The most diabolical aspect of the FIFA election was the little stipulation in the bylaws left behind by Sepp the Devious.
The rules stipulated that any new president must have been active in world football in two of the past five years.
This guaranteed that all five candidates would be insiders, by definition.
Two years of “service” guaranteed that candidates had been in the vicinity of envelopes crammed with American bills, being slipped to some FIFA delegates. . (See: Qatar, 2022.)
Two years of recent “activity” meant that candidates had pondered – or even known -- how Chuck Blazer of New York had afforded that colorful parrot on his shoulder, or lodgings at the Trump Tower and warmer climes, and how Jack Warner of Port of Spain was able to use development money from FIF to build facilities on land belonging to him.
Normal human curiosity might have compelled any FIFA official to ponder, “Hmmm, I wonder how that guy does it.”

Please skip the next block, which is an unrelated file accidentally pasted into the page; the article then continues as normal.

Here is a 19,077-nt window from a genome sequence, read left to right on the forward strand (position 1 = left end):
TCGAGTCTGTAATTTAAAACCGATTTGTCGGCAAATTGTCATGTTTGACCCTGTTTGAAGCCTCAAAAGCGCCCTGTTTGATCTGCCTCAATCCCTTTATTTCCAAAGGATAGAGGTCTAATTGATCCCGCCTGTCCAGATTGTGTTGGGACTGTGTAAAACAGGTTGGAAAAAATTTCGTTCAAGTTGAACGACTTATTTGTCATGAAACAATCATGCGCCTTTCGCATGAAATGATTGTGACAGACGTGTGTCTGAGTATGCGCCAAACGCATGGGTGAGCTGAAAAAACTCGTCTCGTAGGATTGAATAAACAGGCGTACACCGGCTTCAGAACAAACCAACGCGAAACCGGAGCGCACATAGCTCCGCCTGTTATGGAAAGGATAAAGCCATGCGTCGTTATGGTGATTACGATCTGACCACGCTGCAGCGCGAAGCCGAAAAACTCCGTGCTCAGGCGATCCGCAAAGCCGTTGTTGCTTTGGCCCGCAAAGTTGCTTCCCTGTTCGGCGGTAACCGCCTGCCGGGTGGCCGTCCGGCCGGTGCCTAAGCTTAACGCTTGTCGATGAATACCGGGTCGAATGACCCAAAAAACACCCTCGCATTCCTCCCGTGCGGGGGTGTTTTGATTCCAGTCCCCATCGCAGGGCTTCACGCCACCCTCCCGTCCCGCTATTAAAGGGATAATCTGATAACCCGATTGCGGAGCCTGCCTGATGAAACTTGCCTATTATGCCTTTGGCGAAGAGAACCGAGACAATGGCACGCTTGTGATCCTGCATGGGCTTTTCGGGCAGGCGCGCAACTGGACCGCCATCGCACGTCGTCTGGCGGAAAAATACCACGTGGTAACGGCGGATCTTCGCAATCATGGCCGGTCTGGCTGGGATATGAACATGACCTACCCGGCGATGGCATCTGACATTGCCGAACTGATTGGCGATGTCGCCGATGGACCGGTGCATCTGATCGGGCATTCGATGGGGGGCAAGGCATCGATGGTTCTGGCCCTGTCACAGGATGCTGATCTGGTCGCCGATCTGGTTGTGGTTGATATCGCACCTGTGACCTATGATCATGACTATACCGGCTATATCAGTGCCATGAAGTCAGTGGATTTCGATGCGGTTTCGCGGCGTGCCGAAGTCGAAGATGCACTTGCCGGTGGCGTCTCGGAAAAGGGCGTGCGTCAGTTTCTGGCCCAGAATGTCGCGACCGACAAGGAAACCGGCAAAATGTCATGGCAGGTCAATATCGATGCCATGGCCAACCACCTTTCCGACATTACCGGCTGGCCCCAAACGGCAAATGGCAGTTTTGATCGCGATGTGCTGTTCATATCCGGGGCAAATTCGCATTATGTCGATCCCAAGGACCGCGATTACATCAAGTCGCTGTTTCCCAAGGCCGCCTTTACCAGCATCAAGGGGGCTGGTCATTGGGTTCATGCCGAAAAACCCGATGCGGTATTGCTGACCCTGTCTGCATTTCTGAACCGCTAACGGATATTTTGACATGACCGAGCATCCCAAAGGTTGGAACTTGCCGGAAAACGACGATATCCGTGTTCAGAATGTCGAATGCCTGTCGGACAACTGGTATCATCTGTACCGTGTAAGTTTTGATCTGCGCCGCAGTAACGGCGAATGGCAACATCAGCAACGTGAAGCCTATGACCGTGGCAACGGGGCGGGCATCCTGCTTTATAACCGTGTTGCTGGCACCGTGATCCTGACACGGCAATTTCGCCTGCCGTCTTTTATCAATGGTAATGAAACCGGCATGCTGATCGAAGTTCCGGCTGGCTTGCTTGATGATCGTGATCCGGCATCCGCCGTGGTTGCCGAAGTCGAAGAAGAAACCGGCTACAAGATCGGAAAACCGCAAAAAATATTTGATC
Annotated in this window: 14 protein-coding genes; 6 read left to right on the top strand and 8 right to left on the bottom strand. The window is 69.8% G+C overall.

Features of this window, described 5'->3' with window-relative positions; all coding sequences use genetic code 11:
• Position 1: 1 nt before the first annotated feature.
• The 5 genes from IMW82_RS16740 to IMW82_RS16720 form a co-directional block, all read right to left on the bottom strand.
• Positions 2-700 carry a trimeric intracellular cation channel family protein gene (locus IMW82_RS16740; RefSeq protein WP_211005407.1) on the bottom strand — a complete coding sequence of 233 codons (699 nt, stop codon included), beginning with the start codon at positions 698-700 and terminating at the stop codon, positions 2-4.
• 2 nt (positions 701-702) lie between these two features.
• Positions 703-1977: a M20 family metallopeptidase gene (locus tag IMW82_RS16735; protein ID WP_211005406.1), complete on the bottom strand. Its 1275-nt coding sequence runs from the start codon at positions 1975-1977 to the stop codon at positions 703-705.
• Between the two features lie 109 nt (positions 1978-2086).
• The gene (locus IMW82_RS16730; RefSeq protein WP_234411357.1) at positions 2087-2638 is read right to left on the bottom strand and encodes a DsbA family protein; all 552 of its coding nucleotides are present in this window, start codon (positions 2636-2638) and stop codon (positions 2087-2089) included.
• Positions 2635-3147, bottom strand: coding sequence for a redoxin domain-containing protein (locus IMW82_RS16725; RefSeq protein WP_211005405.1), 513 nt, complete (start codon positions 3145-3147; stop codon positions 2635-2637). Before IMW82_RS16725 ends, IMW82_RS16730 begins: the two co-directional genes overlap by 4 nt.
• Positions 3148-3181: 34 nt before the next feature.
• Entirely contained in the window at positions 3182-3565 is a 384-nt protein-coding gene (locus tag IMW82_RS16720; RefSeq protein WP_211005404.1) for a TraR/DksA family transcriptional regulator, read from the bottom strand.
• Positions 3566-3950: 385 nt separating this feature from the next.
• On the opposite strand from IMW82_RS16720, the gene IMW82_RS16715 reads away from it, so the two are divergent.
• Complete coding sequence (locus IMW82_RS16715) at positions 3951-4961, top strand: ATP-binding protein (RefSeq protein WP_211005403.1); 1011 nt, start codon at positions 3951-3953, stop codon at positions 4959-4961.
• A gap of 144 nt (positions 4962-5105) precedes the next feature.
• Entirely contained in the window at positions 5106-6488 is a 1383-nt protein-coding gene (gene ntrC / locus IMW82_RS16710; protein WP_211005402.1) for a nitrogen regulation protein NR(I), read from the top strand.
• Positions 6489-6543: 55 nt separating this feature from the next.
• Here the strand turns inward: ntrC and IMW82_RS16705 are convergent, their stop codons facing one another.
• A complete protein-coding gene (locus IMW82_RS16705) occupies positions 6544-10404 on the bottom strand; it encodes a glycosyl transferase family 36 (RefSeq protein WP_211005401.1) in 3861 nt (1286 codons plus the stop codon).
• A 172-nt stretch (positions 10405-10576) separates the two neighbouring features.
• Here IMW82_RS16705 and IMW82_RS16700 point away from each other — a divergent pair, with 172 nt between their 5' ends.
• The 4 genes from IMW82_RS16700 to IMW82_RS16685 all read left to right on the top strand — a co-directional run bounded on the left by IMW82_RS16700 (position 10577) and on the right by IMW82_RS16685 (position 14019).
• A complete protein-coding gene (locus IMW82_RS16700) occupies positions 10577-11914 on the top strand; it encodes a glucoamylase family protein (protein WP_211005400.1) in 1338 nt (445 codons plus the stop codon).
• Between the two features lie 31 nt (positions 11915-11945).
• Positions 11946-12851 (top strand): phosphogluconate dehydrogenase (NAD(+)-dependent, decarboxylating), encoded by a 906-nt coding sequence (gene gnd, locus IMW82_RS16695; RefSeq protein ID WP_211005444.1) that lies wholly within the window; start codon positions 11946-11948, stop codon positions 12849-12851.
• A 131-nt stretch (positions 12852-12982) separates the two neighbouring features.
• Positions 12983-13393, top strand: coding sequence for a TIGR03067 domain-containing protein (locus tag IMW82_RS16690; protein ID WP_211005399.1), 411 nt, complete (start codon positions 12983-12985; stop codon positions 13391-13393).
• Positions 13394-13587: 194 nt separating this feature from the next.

For all the new rules for "reform," the two-year rule guaranteed that the lords of FIFA, now under world scrutiny for the first time, could not even dream of hiring a total outsider, somebody who had never cozied up to the elegant troughs of FIFA.
Insurgent members could have gone outside the fraternity and sought out people of broader public service, like Kofi Annan, former Secretary General of the United Nations, or Angela Merkel, nearing the end of her third term as German chancellor. Think big.
Or they could have gone to executives from relatively clean corners of business and sports – Dick Pound of Canada and the IOC and WADA, perhaps, or Dick Ebersol, formerly of NBC, or John Skipper of ESPN, or David Stern, former NBA commissioner, or even Mitt Romney, who did a fine job cleaning out the stables of the Salt Lake City Olympic committee.
Now they have elected Gianni Infantino, whose only flaw may be that he worked with the double-digits’ worth of banned soccer “leaders,” including the suddenly free-for-lunch Sepp Blatter. This is in no way an accusation of Infantino. But if ever an organization needed a thorough hosing down, FIFA was it. And still is.